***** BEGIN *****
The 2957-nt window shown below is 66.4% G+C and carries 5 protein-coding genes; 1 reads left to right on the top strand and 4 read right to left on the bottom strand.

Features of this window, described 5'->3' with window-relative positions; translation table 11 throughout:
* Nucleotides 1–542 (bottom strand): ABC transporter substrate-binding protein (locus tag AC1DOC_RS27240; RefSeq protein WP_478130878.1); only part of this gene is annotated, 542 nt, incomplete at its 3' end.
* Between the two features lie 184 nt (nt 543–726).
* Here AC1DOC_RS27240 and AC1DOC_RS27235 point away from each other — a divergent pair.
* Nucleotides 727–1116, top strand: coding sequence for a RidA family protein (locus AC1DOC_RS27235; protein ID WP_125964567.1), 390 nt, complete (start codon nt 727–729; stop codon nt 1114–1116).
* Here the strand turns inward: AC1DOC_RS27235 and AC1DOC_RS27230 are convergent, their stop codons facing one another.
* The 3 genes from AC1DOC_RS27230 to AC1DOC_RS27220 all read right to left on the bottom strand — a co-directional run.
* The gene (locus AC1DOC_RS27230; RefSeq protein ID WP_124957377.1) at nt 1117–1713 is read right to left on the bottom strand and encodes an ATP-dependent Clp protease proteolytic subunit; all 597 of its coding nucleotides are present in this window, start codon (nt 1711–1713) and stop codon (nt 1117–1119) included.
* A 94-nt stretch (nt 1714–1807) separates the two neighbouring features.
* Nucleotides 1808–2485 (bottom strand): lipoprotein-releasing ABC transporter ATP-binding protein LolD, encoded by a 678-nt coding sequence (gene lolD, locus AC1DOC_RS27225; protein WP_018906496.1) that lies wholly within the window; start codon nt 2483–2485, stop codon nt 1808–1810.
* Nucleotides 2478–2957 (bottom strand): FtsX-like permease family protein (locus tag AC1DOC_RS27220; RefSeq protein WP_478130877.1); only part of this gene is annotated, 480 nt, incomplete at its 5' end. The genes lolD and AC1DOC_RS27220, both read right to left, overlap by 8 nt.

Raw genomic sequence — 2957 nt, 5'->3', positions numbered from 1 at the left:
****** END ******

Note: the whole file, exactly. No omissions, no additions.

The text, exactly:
The 2957-nt window shown below is 66.4% G+C and carries 5 protein-coding genes; 1 reads left to right on the top strand and 4 read right to left on the bottom strand.

Features of this window, described 5'->3' with window-relative positions; translation table 11 throughout:
* Nucleotides 1–542 (bottom strand): ABC transporter substrate-binding protein (locus tag AC1DOC_RS27240; RefSeq protein WP_478130878.1); only part of this gene is annotated, 542 nt, incomplete at its 3' end.
* Between the two features lie 184 nt (nt 543–726).
* Here AC1DOC_RS27240 and AC1DOC_RS27235 point away from each other — a divergent pair.
* Nucleotides 727–1116, top strand: coding sequence for a RidA family protein (locus AC1DOC_RS27235; protein ID WP_125964567.1), 390 nt, complete (start codon nt 727–729; stop codon nt 1114–1116).
* Here the strand turns inward: AC1DOC_RS27235 and AC1DOC_RS27230 are convergent, their stop codons facing one another.
* The 3 genes from AC1DOC_RS27230 to AC1DOC_RS27220 all read right to left on the bottom strand — a co-directional run.
* The gene (locus AC1DOC_RS27230; RefSeq protein ID WP_124957377.1) at nt 1117–1713 is read right to left on the bottom strand and encodes an ATP-dependent Clp protease proteolytic subunit; all 597 of its coding nucleotides are present in this window, start codon (nt 1711–1713) and stop codon (nt 1117–1119) included.
* A 94-nt stretch (nt 1714–1807) separates the two neighbouring features.
* Nucleotides 1808–2485 (bottom strand): lipoprotein-releasing ABC transporter ATP-binding protein LolD, encoded by a 678-nt coding sequence (gene lolD, locus AC1DOC_RS27225; protein WP_018906496.1) that lies wholly within the window; start codon nt 2483–2485, stop codon nt 1808–1810.
* Nucleotides 2478–2957 (bottom strand): FtsX-like permease family protein (locus tag AC1DOC_RS27220; RefSeq protein WP_478130877.1); only part of this gene is annotated, 480 nt, incomplete at its 5' end. The genes lolD and AC1DOC_RS27220, both read right to left, overlap by 8 nt.

Raw genomic sequence — 2957 nt, 5'->3', positions numbered from 1 at the left: